Note: Replacing resistors in parallel with one resistor of equivalent total resistance is very useful when analyzing circuits
Circuits with capacitors:
Faraday cages shield their contents from Electric fields. How does this work? Charge is distributed on the exterior of the cage, so that the Faraday cage acts as a hollow conductor. Therefore, since charge is only around the outside, the net charge inside the cage is zero; and, the E-field is zero inside the Faraday cage.
But, what use is a Faraday cage? Well, this video excerpt from National Geographic's television show "Doomsday Preppers" will give you a whole new perspective on the value o
Physics separates the good from the great goalkeepers.
1. The Understanding of Momentum- A goalkeeper must keep his weight shifted forward, standing on the balls of his feet. When a shot comes, the goalkeeper will try to save the ball while moving forward. Therefore, due to conservation of momentum, any rebounds will deflect away from the goal. A flat-footed goalkeeper (weight on heels) will deflect shots backward, into the goal.
2. The Analysis of Vectors- While preparing for a shot, a go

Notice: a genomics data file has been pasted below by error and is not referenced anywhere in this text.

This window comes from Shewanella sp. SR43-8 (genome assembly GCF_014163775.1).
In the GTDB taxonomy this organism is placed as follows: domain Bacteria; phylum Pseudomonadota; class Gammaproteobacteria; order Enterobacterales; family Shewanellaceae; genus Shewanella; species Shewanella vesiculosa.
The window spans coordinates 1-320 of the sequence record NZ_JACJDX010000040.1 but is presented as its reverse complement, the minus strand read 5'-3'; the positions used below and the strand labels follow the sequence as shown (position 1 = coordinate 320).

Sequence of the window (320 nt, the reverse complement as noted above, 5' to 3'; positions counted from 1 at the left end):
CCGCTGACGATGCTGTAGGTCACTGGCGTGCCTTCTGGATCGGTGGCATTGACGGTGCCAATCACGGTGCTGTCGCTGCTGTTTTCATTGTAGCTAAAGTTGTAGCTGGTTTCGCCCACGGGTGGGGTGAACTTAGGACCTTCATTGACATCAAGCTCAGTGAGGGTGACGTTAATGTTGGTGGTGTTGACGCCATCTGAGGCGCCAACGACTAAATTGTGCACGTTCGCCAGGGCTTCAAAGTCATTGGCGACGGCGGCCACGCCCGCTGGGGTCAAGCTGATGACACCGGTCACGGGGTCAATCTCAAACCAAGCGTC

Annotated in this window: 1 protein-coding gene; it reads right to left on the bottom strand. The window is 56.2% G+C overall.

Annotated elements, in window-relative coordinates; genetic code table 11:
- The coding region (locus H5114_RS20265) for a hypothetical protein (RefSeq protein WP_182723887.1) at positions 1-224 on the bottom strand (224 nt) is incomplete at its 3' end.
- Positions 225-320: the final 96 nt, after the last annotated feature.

While studying for our midterm on Mechanics, I came to this brilliant realization.
Realization: Physics with calculus is a lot easier when you know calculus
Ok, this may seem like an obvious statement; but, when it clicks, it feels good. As I looked over some Mechanics Free Response problems involving derivations with drag force, I realized that they are not so bad after all. Now that all of us Physics-C students should understand integrals, differential equations, and integrating with na
Obvious connections between Physics and Calculus, or Physics and Chemistry exist. However, what about Physics and Humanities? Recently, in Humanities class, we continued our Middle Ages unit with a lesson on medieval architecture. We focused on the Gothic Cathedrals built in the Middle Ages, and the advances in architecture which were necessary to build such tall structures.
The first major advance was the transition from the rounded arch to the pointed arch. The pointed arch distributed the
Don't let four-wheel drive fool you, because any car can spin out on icy, snowy turns. In wintry weather, drivers must slow down or shovel their way out of a snow bank. Why must drivers slow down? The coefficient of friction between rubber tires and snow is much less than the coefficient of friction between rubber tires and dry pavement.
The coefficient of friction between pavement and tires is about 1.00; whereas, the coefficient of friction between snow and tires is about 0.30.
So, how muc
What are oscillations equations without gravitation equations?
Potential Energy= -Gm1m2/r
Total energy for a circular orbit= (-Gm1m2)/(2R)
Total energy for elliptical orbit= (-Gm1m2)/(2a) ; a= major axis radius
Velocity/Radius relationship for elliptical orbits: vprp=vara
Overall, there aren't too many equations to remember for this topic. But, all of the equatio